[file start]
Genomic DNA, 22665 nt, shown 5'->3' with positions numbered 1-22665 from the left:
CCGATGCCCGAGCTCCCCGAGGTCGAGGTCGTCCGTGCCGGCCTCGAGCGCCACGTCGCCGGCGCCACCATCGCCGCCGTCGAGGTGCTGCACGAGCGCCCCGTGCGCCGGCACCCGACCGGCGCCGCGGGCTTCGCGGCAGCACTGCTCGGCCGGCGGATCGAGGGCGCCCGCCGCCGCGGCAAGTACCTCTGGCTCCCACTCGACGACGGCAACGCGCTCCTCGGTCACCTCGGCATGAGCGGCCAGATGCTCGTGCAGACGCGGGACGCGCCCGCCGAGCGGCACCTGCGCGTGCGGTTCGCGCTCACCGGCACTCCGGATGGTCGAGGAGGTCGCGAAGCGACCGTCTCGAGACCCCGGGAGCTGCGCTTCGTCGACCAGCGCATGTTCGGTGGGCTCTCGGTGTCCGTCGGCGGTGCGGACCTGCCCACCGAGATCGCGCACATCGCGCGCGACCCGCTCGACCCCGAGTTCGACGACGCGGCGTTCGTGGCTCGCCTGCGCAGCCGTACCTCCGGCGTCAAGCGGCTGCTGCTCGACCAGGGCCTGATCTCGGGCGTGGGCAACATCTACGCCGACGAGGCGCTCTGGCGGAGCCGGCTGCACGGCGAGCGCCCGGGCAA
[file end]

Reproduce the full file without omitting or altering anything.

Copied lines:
Genomic DNA, 22665 nt, shown 5'->3' with positions numbered 1-22665 from the left:
CCGATGCCCGAGCTCCCCGAGGTCGAGGTCGTCCGTGCCGGCCTCGAGCGCCACGTCGCCGGCGCCACCATCGCCGCCGTCGAGGTGCTGCACGAGCGCCCCGTGCGCCGGCACCCGACCGGCGCCGCGGGCTTCGCGGCAGCACTGCTCGGCCGGCGGATCGAGGGCGCCCGCCGCCGCGGCAAGTACCTCTGGCTCCCACTCGACGACGGCAACGCGCTCCTCGGTCACCTCGGCATGAGCGGCCAGATGCTCGTGCAGACGCGGGACGCGCCCGCCGAGCGGCACCTGCGCGTGCGGTTCGCGCTCACCGGCACTCCGGATGGTCGAGGAGGTCGCGAAGCGACCGTCTCGAGACCCCGGGAGCTGCGCTTCGTCGACCAGCGCATGTTCGGTGGGCTCTCGGTGTCCGTCGGCGGTGCGGACCTGCCCACCGAGATCGCGCACATCGCGCGCGACCCGCTCGACCCCGAGTTCGACGACGCGGCGTTCGTGGCTCGCCTGCGCAGCCGTACCTCCGGCGTCAAGCGGCTGCTGCTCGACCAGGGCCTGATCTCGGGCGTGGGCAACATCTACGCCGACGAGGCGCTCTGGCGGAGCCGGCTGCACGGCGAGCGCCCGGGCAA